See also: rôdent

English edit

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Etymology edit

From Latin rōdēns, rōdēnt- (gnawer; one who gnaws), present participle of rōdō (I gnaw).

Pronunciation edit

  • IPA(key): /ˈɹəʊdənt/
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Noun edit

rodent (plural rodents)

  1. A mammal of the order Rodentia, characterized by long incisors that grow continuously and are worn down by gnawing.
    • 2013 May-June, Katie L. Burke, “In the News”, in American Scientist, volume 101, number 3, page 193:
      Bats host many high-profile viruses that can infect humans, including severe acute respiratory syndrome and Ebola. A recent study explored the ecological variables that may contribute to bats’ propensity to harbor such zoonotic diseases by comparing them with another order of common reservoir hosts: rodents.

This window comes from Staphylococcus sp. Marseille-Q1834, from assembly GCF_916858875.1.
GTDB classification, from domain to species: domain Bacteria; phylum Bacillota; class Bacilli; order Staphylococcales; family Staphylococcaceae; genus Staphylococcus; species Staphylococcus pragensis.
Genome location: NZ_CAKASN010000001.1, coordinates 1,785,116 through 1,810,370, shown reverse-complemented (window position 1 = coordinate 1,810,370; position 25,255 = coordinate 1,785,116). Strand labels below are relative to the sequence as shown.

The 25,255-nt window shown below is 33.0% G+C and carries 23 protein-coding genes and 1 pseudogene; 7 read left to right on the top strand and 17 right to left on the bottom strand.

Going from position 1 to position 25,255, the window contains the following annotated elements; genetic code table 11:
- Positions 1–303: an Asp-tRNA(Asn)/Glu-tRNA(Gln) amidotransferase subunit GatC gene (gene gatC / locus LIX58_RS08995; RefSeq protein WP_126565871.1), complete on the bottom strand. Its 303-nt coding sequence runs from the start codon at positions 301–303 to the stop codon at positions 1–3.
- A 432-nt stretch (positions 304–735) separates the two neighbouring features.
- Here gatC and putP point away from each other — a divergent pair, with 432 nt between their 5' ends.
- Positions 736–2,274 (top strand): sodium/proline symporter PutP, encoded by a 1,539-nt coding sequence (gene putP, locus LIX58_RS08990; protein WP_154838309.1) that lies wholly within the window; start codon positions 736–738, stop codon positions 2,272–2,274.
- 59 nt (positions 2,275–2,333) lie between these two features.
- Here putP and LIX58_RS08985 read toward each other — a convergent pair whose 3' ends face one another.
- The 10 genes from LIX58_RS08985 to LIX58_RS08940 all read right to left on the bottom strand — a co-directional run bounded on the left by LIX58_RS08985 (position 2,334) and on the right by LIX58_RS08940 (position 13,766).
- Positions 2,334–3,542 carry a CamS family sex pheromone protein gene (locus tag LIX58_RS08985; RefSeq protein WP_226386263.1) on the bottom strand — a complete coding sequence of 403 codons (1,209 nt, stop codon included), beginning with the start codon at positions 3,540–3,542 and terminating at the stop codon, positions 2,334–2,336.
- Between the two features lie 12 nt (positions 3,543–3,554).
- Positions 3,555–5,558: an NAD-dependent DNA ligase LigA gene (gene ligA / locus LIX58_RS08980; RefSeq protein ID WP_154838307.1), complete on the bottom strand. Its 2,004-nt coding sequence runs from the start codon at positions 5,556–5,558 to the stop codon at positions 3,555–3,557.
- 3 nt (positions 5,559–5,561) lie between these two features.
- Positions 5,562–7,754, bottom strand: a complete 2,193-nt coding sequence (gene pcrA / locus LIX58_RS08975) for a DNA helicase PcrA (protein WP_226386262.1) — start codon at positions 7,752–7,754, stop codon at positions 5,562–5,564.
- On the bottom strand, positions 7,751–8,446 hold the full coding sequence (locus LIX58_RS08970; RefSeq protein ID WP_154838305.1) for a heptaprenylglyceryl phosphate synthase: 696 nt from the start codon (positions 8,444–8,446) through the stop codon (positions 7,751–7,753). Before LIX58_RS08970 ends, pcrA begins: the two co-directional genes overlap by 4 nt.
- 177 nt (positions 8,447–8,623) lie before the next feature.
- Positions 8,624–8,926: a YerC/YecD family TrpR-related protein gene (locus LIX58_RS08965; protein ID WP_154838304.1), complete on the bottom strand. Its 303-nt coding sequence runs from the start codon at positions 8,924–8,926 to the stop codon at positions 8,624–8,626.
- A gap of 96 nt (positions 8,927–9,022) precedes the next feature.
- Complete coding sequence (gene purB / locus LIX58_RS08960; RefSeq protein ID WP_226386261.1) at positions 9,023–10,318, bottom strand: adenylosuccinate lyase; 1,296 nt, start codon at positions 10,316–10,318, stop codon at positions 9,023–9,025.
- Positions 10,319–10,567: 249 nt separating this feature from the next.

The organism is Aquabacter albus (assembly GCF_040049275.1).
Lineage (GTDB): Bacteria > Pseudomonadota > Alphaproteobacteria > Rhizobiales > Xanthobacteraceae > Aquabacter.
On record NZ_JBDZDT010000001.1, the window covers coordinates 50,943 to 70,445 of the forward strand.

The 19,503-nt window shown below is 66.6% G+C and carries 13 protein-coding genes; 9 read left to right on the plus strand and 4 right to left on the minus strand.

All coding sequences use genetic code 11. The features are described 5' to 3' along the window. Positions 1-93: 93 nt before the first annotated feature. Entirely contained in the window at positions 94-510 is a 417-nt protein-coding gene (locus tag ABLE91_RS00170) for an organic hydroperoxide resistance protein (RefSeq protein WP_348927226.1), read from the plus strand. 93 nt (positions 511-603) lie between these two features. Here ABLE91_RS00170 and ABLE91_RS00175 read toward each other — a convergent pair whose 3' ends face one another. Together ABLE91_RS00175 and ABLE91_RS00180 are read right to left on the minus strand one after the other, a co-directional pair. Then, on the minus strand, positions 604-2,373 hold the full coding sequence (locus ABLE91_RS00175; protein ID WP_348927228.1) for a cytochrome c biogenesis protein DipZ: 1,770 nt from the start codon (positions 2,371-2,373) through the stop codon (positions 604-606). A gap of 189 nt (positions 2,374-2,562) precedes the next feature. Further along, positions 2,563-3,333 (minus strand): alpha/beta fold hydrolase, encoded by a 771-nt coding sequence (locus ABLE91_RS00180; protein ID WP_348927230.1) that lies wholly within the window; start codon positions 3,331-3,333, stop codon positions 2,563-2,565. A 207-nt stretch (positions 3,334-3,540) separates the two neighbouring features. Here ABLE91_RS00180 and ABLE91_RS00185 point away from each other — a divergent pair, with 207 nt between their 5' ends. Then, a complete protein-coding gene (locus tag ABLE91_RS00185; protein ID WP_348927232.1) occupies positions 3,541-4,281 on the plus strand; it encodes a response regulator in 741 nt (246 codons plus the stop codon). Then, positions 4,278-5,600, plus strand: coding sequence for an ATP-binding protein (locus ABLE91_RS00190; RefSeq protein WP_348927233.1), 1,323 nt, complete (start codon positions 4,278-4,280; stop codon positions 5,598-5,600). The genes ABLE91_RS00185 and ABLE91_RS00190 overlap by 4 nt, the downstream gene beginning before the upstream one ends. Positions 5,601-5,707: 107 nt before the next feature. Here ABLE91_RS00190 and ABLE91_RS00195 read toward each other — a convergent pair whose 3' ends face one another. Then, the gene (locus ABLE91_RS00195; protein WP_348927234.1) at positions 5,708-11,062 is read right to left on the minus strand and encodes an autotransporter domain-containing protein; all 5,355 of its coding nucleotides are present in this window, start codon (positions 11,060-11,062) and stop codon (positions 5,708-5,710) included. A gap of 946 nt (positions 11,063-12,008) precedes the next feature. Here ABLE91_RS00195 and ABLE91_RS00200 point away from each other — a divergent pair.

2. (dated, bulletin board system slang, leetspeak, derogatory) A person lacking in maturity, social skills, technical competence or intelligence; lamer. [mid-1980s–mid-1990s]

Synonyms edit

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Adjective edit

rodent (not comparable)

  1. Gnawing; biting; corroding; applied to a destructive variety of cancer or ulcer.

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French edit

Verb edit


  1. third-person plural present indicative/subjunctive of roder

Anagrams edit

Latin edit

Verb edit


  1. third-person plural future active indicative of rōdō